Dr. Hohenhaus also suggests applying a dab of lavender oil to anxious pets’ ear tips, as the lavender oil fragrance has calming properties and is readily available at health food stores.
Just as bugs and their bites can act as a pest to you, they can do the same to your pet. Some bites, like mosquito bites, can even affect your pet’s health, so visit the vet for a spring or early-summer checkup and make sure your pet gets tested for heartworms if they aren’t on year-round preventative medication.
“It’s actually not a bad idea to still have your pets tested for heartworms annually anyway, even if they’re already on a preventative, since sometimes the medication can be accidentally applied wrong,” says Dr. Murray.
Burger toppings, guacamole, skewers, and your famous margaritas are an essential part of your summer fun, but can cause real harm to your pet.
“Remember that the snacks enjoyed by your human friends should not be a treat for your pet; any change of diet, even for one meal, may give your dog or cat severe digestive ailments,” says Dr. Murray. “This is particularly true for older animals who have more delicate digestive systems and nutritional requirements.”
Avoid raisins, grapes, onions, chocolate, alcohol, and products with the sweetener xylitol—like your low-cal lemonade or packs of gum left on tables and in purses within pets’ reach.
Your pet may love swimming in the pool, ocean, or bay, and he may doggie paddle like a pro, but you should equip him with a pet-life vest so that you can be sure he is safe in the water. Check the beach or bay area for any sharp objects that may have washed ashore before letting your pet run loose and keep a bowl of fresh water nearby so that he doesn’t drink the salt water, which can dehydrate him, or the pool water, which has chemicals that can upset his stomach. Also, rinse your pet down with fresh water after a swim, as salt and chlorine can irritate your dog’s skin. If your dog doesn’t enjoy taking a dip, don’t force him into the water; look to other ways to keep him cool.
“With outdoor family dinners and fun, the house door will be opening and closing hundreds of times a day, and each time it does it will provide your pets the opportunity to run away,” warns Dr. Hohenhaus. “A pet unaccustomed to roaming freely will become clearly stressed and at risk of serious injury.”
Be prepared in the event that your pet does escape by downloading the ASPCA Mobile App. You’ll receive a personalized missing pet recovery kit, including step-by-step instructions on how to search for a lost animal in a variety of circumstances.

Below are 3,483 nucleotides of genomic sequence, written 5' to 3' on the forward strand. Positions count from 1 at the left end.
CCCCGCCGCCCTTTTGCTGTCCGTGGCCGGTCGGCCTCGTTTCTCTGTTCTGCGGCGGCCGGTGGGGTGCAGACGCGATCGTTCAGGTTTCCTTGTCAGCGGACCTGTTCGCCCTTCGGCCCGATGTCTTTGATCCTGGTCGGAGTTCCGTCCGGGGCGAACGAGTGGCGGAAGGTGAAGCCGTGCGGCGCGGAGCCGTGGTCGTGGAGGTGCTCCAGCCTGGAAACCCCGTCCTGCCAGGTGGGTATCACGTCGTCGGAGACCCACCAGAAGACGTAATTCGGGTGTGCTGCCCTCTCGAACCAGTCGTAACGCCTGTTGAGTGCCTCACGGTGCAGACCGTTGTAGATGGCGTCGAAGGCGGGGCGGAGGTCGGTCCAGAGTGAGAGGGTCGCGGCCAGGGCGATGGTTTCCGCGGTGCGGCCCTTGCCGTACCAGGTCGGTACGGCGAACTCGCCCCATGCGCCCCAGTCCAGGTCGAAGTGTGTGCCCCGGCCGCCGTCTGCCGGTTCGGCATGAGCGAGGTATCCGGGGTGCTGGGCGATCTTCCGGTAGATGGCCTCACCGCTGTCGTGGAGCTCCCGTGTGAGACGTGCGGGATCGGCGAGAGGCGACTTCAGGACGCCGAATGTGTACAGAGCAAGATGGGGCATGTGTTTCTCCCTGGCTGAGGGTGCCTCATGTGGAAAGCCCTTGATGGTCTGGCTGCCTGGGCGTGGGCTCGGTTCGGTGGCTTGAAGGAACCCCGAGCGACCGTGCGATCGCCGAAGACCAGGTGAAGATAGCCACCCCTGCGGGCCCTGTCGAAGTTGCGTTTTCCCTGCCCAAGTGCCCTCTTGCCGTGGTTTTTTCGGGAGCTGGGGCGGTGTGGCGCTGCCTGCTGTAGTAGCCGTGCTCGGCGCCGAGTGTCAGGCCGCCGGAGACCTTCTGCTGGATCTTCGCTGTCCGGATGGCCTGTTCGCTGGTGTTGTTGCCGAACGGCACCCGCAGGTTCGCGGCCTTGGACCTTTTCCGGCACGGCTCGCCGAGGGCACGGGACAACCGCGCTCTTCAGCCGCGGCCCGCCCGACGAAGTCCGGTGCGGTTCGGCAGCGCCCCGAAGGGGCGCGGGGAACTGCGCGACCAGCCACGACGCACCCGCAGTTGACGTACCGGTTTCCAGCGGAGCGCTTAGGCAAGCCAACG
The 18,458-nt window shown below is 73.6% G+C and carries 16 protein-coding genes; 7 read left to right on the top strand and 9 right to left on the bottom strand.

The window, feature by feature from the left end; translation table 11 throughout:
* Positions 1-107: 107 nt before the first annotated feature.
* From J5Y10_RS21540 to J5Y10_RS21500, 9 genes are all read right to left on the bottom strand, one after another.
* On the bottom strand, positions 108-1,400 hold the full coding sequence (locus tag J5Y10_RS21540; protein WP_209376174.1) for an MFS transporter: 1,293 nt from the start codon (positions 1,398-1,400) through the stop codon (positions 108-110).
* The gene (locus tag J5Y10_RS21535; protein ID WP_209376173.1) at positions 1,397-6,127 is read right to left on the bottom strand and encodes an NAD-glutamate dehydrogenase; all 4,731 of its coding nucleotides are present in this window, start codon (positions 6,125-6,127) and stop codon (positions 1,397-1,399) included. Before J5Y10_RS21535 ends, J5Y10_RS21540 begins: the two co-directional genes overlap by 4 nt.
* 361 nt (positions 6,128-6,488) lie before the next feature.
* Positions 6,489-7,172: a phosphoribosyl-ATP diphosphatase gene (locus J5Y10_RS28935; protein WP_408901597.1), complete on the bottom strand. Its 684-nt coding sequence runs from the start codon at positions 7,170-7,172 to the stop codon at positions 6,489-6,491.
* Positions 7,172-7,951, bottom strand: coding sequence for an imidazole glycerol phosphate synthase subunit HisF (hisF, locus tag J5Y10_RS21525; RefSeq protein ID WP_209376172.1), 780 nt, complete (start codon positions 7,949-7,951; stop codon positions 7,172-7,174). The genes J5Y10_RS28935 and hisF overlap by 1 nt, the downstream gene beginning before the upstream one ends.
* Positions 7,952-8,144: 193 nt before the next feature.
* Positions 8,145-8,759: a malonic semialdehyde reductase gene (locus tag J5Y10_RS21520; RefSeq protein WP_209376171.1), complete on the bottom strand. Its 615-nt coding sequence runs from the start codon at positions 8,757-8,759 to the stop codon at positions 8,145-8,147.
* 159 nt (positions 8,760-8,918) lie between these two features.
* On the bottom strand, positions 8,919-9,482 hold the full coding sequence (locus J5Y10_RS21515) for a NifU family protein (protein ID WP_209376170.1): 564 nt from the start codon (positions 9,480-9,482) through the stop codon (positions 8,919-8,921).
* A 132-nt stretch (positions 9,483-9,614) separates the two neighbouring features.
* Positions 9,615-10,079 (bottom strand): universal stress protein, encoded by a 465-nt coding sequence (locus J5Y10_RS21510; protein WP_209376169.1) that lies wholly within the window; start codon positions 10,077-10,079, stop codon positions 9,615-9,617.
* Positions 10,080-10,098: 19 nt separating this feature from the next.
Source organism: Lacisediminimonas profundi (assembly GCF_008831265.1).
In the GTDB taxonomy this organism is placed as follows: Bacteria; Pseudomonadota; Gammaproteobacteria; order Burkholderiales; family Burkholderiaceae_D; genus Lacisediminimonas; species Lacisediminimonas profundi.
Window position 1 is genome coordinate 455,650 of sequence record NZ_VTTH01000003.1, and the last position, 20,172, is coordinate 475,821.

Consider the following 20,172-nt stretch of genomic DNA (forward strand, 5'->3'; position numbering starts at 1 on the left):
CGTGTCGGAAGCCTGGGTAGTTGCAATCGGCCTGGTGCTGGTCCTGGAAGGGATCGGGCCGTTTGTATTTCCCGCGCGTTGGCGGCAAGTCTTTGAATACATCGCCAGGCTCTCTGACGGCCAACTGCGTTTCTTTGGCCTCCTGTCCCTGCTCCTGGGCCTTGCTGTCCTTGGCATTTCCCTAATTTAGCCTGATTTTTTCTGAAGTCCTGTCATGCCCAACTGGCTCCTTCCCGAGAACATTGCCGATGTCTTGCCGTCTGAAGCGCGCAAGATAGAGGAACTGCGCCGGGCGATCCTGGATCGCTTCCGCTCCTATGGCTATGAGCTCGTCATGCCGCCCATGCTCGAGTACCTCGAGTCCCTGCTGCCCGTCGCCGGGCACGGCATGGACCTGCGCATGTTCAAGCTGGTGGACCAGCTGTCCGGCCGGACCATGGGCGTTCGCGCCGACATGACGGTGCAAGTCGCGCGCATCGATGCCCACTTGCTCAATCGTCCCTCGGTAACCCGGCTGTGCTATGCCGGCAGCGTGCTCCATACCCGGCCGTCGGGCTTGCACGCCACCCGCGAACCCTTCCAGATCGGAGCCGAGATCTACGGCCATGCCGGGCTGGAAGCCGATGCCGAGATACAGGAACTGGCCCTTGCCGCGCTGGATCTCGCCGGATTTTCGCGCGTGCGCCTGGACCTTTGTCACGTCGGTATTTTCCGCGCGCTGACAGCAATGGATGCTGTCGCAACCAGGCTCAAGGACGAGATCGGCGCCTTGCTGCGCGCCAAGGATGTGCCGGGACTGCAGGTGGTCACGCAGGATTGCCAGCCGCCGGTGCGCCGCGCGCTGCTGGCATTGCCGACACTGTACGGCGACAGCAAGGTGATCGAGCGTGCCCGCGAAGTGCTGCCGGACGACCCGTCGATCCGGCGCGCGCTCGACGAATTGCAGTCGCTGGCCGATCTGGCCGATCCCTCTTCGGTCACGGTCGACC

The July 4th holiday is recognized as the top day for lost pets in the U.S., given the excess noise from fireworks and unusual activities like parades and parties. Frightened pets may try to run away from noise, so on this particular holiday be especially mindful of your pet’s safety and be sure to safely crate your pet or put it in a safe place in the home to prevent unwanted escapes.
With that said, “All through the summer—when you’re hosting friends and family for BBQs, swimming, games, or just relaxing in the backyard—be mindful where your pet is at all times to ensure its safety,” says Dr. Hohenhaus.
While you are relaxing on your vacation away from home, your pet may be experiencing more stress than he is used too. Not only are you away, but he may not be in his usual environment if you have boarded him.
“Boarding may or may not be a stressor for pets,” says Dr. Hohenhaus. “Some dogs love the kennel and playing with other residents, but other dogs get physically ill from the change in environment, food, and water.”
If your dog or cat is stressed by the kennel, consider having a caretaker come in to your home daily in the case of a cat, or find someone who will stay in your house or apartment if you have a dog.
“There are also pet sitters who will take your pet to their home for sitting—giving your pet a vacation too!” says Dr. Hohenhaus.
In the summer, windows and balcony doors may be left open in the evening to let in a cool summer breeze, but windows and doors without screens can pose a potential threat to your pet—especially cats.
“Most people think of cats as agile and lithe,” says Dr. Hohenhaus, “few know the serious injuries cats can sustain when accidently falling out of an unscreened window or off a terrace in the quest for a bird up in the tree.” Prep your home for summer and keep your pet safe by adding screens to your windows and doors before leaving them open.
Enjoy your summer and set your pet up for a great summer too by keeping him safe so that you can both have a fun and relaxing season together.
This article was verified and edited for accuracy by Dr. Katie Grzyb, DVM.